In late November, a large delegation from the SAR visited Minsk — led by Elizabeth Thabethe, the Deputy Minister of Trade and Industry of South Africa. Promising areas of interaction came under discussion — primarily, in the fields of agriculture, industry and machine building — as did opportunities linked to our bilateral ties and regional associations — such as the Single Economic Space of Belarus, Russia and Kazakhstan and the South African Customs Union. Talks ended with the signing of a protocol envisaging measures to achieve set goals.
Ms. Thabethe notes that Belarus is among the SAR’s strategic trade-economic partners on the European continent. Interestingly, the SAR governmental delegation was accompanied by South African businessmen, who took part in a forum organised by the Belarusian Chamber of Commerce and Industry, jointly with Belarusian businesses. As a result of talks, a memorandum on co-operation was signed jointly by the SAR Council of Black Entrepreneurs and by the Belarusian Chamber of Commerce and Industry. This important visit indicates that Belarus’ collaboration with a leading African state is intensifying. The Ambassador Extraordinary and Plenipotentiary of Belarus to the South African Republic (SAR), H.E. Mr. Andrey Molchan, tells Belarus magazine how Belarusian interests are being promoted in Africa.
You represent Belarus not only in the SAR but in some other African states. Before focusing on aspects of co-operation, we’d love you to describe this region from a geopolitical view. The UN’s recent Human Development Report — The Rise of the South — indicates that a new global trend is being observed: some African states are enjoying 10 percent economic growth, which is truly incredible. What potential does this offer Belarus?
You’re right in noting that, in recent times, Africa — especially south of the Sahara (called ‘black Africa’ sometimes) — is demonstrating sustainable social-economic growth. The trend is confirmed by the UN in the report you’ve mentioned, and by several major global centres. In line with prognoses by the McKinsey Global Institute, $1.4tr of products will have been sold in Africa by 2020, if present trends continue. Moreover, by 2030, agricultural revenue could reach $600bn and mineral resources could generate $540bn by 2020.
Business Monitor International has calculated that, in the coming decade, Mozambique (commonly viewed as a less developed state) could top the globe by 2022 in its cumulative growth in terms of real GDP and GDP per capita (158.8 percent or $1,840). Other top states in this field could include African Tanzania, Uganda, Cote d’Ivore, Ruanda and Nigeria.
Mineral wealth is Africa’s major potential, in addition to huge agricultural opportunities: 60 percent of the globe’s unused crop-lands are situated in Africa. Demographically, by 2150, the continent may boast the greatest potential workforce: 1.2bn. A quarter of the world’s workers may come from Africa. Meanwhile, a high pace of urbanisation is leading to the spread of an educated middle class, while high-tech and Internet development is contributing to the continent’s further progress.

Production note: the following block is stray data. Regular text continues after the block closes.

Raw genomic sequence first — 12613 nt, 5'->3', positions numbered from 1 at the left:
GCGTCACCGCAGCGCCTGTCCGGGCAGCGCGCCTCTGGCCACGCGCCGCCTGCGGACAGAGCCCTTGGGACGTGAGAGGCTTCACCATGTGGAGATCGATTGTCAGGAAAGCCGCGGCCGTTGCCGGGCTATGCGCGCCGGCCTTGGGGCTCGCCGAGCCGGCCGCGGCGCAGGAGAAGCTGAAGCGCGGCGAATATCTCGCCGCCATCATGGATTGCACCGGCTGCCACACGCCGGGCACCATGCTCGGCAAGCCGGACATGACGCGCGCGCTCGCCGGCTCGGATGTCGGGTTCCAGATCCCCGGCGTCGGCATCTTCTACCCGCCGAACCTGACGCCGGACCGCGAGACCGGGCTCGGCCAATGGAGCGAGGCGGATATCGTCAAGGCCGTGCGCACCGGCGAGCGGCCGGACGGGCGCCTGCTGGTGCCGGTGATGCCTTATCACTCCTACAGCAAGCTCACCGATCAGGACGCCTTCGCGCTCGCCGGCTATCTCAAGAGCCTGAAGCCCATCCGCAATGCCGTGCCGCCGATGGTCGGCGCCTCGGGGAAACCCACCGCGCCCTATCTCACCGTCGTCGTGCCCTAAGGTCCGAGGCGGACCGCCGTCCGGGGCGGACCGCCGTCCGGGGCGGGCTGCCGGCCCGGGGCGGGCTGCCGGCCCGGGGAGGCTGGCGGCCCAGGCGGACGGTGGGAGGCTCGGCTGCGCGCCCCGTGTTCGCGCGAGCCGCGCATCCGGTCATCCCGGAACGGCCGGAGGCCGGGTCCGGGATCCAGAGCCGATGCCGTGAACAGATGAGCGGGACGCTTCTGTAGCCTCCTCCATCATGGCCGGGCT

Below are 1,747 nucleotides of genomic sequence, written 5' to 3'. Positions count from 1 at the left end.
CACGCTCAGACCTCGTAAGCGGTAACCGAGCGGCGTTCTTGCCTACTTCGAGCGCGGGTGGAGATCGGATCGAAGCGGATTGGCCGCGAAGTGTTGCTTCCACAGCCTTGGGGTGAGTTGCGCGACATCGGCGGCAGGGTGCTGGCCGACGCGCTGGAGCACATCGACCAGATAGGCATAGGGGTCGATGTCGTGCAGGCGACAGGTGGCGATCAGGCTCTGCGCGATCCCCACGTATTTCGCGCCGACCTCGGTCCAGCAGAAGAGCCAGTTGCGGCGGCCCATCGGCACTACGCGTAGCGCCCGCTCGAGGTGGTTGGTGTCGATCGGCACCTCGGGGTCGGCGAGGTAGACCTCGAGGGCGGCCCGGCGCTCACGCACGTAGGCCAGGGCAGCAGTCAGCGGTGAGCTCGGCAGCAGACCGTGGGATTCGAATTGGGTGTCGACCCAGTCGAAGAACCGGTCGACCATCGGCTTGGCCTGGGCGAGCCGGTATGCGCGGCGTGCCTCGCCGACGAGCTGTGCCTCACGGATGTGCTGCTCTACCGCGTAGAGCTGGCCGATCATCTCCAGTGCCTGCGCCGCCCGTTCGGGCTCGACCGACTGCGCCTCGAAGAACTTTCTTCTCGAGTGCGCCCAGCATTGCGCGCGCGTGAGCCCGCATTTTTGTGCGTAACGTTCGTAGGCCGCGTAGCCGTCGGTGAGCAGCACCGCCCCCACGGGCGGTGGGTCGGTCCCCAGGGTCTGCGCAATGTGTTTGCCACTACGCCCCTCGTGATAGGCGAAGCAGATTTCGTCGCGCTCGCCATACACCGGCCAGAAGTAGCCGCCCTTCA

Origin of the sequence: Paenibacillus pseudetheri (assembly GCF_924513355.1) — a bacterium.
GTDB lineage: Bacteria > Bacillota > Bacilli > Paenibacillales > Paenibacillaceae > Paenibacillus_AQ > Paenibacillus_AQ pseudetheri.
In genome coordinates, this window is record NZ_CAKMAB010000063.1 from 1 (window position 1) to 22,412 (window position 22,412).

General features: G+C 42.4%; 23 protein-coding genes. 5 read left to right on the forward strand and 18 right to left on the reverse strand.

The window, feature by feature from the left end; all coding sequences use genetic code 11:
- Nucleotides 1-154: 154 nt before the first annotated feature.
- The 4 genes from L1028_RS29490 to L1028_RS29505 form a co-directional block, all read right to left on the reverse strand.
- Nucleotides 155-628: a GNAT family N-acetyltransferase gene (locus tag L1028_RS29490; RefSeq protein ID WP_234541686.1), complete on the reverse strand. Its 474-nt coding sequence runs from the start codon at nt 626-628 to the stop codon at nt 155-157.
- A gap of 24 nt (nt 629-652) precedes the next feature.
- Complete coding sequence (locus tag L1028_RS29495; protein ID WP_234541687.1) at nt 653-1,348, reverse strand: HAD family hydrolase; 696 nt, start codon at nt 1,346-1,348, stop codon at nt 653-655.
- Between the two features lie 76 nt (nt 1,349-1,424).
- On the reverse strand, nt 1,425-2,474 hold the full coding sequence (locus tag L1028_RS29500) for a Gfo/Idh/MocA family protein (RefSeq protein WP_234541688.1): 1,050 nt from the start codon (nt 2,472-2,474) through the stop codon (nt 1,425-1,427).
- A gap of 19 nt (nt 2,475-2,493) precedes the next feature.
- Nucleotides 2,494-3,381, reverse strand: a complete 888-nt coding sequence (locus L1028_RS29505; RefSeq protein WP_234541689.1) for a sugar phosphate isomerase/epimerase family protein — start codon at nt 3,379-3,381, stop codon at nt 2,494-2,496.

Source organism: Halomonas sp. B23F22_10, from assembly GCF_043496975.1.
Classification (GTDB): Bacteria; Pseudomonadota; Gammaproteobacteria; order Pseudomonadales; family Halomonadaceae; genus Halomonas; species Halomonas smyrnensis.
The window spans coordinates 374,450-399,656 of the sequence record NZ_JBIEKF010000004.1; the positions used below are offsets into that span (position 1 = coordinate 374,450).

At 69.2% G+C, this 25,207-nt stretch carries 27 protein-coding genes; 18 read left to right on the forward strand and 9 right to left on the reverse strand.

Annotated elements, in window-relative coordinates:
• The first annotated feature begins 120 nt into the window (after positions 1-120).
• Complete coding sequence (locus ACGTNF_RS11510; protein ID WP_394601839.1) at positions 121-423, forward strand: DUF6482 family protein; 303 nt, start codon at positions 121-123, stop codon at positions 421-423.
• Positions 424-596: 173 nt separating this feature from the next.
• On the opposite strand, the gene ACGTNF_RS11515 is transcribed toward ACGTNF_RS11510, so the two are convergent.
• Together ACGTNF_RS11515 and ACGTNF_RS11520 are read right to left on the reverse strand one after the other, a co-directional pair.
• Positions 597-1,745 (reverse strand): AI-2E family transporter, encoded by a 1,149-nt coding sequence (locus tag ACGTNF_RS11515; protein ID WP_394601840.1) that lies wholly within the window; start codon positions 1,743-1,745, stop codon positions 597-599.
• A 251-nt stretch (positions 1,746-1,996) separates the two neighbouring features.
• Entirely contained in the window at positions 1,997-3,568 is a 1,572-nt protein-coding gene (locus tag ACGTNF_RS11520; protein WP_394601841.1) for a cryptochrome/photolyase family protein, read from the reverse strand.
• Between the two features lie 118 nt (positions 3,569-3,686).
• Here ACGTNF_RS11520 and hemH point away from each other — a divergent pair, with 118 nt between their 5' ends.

In recent years, there have been fewer conflicts across the continent, with state structures and institutions strengthening. Relatively sustainable political systems are evident in most African states, with the ruling elite focusing on progressive national development. Africa is gaining a more positive image, as a promising and attractive player on the international arena. As SAR President Jacob Zuma recently said: ‘at present, we can confidently speak of a real African revival in the original sense of this word’: an African Renaissance.
Integration tendencies are spreading and strengthening across the continent and the South African Development Community (SADC) truly stands out, uniting 15 countries overseen by our Embassy. The SADC is dynamically developing and, with its human, territorial and mineral resources, could become a serious economic block in the coming 10-15 years, able to produce worthy global competition.
With this in mind, I can answer your question in the following way: Africa is creating grounds for co-operation with Belarus and the rest of the world. However, due to a great number of problems, which I suppose we’ll discuss later, it’s too late to assume that the South will dominate the North economically. We’ve already seen attempts by most African states to weaken such dominance, while building domestic policies and economies: not in the interests of western governments and transnational corporations but for their own citizens.
I also need to add that I’m an official representative of Belarus and find it extremely interesting to be here now — observing the above mentioned processes, while defining and recommending to our Government and companies the most promising avenues for our country’s interests. I contribute in all possible ways to the establishment of mutually beneficial economic and political ties between our countries.
What are the major principles of our foreign economic strategy in promoting Belarusian interests in the SAR? What place does it occupy in the ‘far arc’ of Belarus’ partnerships and allies? What makes this region interesting regarding the extension of our trade-economic liaisons?